Moving more of the everyday functions and processes that an OHS practitioner undertakes online such as training, auditing, monitoring of critical controls, data collection, and management reporting has many advantages, but requires careful consideration. Online training, for example, requires a very different approach to classroom. Similarly, anyone who has attended an online workshop or seminar will know that it requires a different form of facilitation and engagement to be effective. The lockdown has shown us that many of the things we do in OHS can be done digitally and this trend is here to stay. Many of the progressive OHS teams are taking the opportunity to re-evaluate the way they operate in the post-pandemic world.
For many organisations, their corporate culture will have changed as a result of the pandemic. With lots of employees having to balance their work with childminding and home schooling, employers have had to be flexible in their approach. We’ve all been on team calls where we’ve being joined by the sights and sounds of our colleagues’ children or pets, and therefore managers have been seeing the realities of a flexible working policy. Employees have valued this flexibility and will be reluctant to fully revert, and may even consider moving jobs if there is a wholesale return to the formal ‘9-5’.
While remote working has many advantages, it does however, often bring a longer working day, less segregation of work and home life, and can increase isolation. With many organisations now planning to make permanent changes to their ways of working, this will have long-term implications for the work of OHS practitioners. Increased remote working will not only change the nature of OHS risks, it will also alter the many of the soft elements that bind an organisation’s culture, such as social interaction, informal communication and engagement. OHS practitioners should consider how changes in their organisation’s operating models may impact OHS, particularly the softer elements, such as the human interactions and social capital that makes us effective in our work.
It’s important to remember that many employees whose work is critical to ‘keep the lights on’, have been unable to work from home, and this has also OHS implications. One of the most positive changes to emerge from the lockdown has been a re-discovery of the work that frontline personnel perform, and how dependent we all are on their efforts. Being categorised as a key worker has fostered a sense of solidarity and pride in the service that frontline employees provide, and has reminded many organisations of their social purpose. This provides an opportunity to reconnect with frontline personnel, understand the realities of their work and explore new ways to keep them healthy and safe. I’m aware of several organisations who, on the back of this newfound pride in the work of their frontline workers, are planning ‘back to the floor’ initiatives and new employee engagement programmes. The recovery provides an opportunity for OHS practitioners to learn from the experiences and difficulties of frontline workers, and progress initiatives that improve their safety and well-being of the people at the sharp end.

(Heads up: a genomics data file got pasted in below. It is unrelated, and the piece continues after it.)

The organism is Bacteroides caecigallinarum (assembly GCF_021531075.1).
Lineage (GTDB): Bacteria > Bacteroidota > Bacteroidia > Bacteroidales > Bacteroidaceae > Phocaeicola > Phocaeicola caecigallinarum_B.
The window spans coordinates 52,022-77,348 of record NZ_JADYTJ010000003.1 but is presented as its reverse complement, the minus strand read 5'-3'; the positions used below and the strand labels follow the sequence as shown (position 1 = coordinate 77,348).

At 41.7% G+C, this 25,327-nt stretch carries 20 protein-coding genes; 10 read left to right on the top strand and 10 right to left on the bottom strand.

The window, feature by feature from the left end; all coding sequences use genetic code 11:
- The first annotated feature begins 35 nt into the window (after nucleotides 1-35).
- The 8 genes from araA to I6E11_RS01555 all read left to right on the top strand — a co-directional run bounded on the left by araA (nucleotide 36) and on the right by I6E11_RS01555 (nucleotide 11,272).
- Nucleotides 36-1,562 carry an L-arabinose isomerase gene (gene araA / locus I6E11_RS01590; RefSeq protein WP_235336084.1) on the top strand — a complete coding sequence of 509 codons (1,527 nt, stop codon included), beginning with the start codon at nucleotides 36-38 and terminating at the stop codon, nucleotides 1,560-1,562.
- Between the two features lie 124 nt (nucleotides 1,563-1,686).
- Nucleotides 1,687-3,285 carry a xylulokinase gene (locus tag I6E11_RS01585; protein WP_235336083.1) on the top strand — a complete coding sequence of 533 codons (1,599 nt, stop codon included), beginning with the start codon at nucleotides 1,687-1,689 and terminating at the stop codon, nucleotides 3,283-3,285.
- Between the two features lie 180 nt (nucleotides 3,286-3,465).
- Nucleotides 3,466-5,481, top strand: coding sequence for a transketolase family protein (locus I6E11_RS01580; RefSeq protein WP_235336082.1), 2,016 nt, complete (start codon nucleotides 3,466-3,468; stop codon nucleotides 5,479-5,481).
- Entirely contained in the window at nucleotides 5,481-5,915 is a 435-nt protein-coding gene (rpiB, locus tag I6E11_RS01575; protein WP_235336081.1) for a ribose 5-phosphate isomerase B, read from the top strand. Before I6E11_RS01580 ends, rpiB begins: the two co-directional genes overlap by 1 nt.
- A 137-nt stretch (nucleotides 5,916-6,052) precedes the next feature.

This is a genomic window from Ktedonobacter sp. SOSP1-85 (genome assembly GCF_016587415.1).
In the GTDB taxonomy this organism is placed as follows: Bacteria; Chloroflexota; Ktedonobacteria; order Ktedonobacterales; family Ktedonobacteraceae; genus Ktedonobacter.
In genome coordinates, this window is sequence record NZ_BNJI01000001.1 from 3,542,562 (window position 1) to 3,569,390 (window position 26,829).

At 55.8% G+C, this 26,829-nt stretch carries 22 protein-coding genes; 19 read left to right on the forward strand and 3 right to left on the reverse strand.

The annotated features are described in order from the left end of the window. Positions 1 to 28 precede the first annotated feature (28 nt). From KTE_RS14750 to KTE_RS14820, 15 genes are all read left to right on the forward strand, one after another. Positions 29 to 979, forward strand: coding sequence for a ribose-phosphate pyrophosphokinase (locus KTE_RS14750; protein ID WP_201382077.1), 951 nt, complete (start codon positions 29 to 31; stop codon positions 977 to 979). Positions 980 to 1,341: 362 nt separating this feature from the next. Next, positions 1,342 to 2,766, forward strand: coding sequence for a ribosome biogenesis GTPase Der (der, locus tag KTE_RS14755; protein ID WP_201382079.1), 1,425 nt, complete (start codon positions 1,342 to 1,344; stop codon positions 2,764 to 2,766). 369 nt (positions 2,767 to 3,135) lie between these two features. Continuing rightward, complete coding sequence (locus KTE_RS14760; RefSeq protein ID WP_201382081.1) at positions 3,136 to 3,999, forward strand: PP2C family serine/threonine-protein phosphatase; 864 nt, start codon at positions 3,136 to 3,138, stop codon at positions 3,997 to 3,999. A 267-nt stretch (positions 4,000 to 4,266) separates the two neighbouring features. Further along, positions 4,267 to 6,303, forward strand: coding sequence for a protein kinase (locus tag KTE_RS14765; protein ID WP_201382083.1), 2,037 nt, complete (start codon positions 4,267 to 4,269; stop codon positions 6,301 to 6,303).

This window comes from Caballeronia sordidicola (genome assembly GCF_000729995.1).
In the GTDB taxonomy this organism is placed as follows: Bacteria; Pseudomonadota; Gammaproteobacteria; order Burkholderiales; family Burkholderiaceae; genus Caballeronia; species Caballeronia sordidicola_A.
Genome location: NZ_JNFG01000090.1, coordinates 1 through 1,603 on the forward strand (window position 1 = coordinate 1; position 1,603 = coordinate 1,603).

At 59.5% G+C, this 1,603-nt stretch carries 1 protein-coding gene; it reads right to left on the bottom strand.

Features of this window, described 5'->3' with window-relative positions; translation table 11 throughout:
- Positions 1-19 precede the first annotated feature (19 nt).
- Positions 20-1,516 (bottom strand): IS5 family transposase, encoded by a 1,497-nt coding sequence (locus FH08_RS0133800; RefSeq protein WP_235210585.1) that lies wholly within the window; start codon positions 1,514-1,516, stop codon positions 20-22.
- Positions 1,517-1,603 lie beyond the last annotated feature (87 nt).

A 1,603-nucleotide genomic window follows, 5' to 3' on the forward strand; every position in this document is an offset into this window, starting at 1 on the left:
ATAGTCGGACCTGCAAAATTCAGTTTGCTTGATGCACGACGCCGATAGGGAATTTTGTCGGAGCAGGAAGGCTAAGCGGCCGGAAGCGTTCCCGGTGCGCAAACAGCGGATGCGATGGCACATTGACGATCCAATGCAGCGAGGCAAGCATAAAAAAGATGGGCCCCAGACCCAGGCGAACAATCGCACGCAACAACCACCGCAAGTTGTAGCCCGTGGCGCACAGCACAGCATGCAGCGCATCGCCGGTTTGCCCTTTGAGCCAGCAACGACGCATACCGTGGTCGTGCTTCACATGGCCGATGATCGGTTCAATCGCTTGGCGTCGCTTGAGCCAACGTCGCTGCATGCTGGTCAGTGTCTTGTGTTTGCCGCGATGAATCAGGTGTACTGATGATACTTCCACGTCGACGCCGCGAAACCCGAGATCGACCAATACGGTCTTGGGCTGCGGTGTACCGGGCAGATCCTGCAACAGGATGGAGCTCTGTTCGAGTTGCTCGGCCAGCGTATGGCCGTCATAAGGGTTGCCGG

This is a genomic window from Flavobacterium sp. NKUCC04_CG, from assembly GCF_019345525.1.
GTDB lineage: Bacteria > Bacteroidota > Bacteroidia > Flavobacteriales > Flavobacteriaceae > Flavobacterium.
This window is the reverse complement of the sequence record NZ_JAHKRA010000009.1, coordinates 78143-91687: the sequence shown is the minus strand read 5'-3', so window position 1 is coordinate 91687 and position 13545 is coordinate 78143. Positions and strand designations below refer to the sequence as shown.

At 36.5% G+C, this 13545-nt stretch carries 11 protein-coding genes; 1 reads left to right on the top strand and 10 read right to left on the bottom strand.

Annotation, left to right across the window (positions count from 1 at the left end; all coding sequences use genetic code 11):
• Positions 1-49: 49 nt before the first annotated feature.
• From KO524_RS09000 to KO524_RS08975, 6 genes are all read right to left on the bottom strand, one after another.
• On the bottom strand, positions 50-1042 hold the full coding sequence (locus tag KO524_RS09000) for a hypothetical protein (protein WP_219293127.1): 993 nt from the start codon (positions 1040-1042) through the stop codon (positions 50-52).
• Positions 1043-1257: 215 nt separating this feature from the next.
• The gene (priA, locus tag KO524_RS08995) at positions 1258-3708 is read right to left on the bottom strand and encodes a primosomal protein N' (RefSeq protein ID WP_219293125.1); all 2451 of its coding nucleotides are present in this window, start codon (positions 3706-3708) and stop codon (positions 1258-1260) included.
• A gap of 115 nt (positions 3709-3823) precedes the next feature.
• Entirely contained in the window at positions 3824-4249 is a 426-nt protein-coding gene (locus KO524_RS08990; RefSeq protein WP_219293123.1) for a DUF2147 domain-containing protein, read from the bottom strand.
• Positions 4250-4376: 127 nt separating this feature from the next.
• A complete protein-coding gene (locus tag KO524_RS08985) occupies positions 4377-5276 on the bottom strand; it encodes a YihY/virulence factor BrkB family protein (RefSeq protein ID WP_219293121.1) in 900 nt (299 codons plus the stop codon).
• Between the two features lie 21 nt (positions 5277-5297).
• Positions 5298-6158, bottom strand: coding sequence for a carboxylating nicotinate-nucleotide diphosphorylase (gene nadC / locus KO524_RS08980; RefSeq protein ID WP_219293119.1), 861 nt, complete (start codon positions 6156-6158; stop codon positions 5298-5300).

A bright future?
For many OHS practitioners, the past few months has been a transformative time, seeing unprecedented demand for their expertise and unparalleled levels of engagement by their organisations. Most OHS teams have ‘had a good war’ and the organisations have valued their work. The coming months offers the opportunity to build on the success and recognise the ongoing rebalancing of health vs. safety. At the same time, almost all organisations will be undergoing major change in their services, personnel and ways of working, all of which will change the nature of the OHS risks and ways existing programmes operate. Such change presents risks and opportunities for the OHS profession.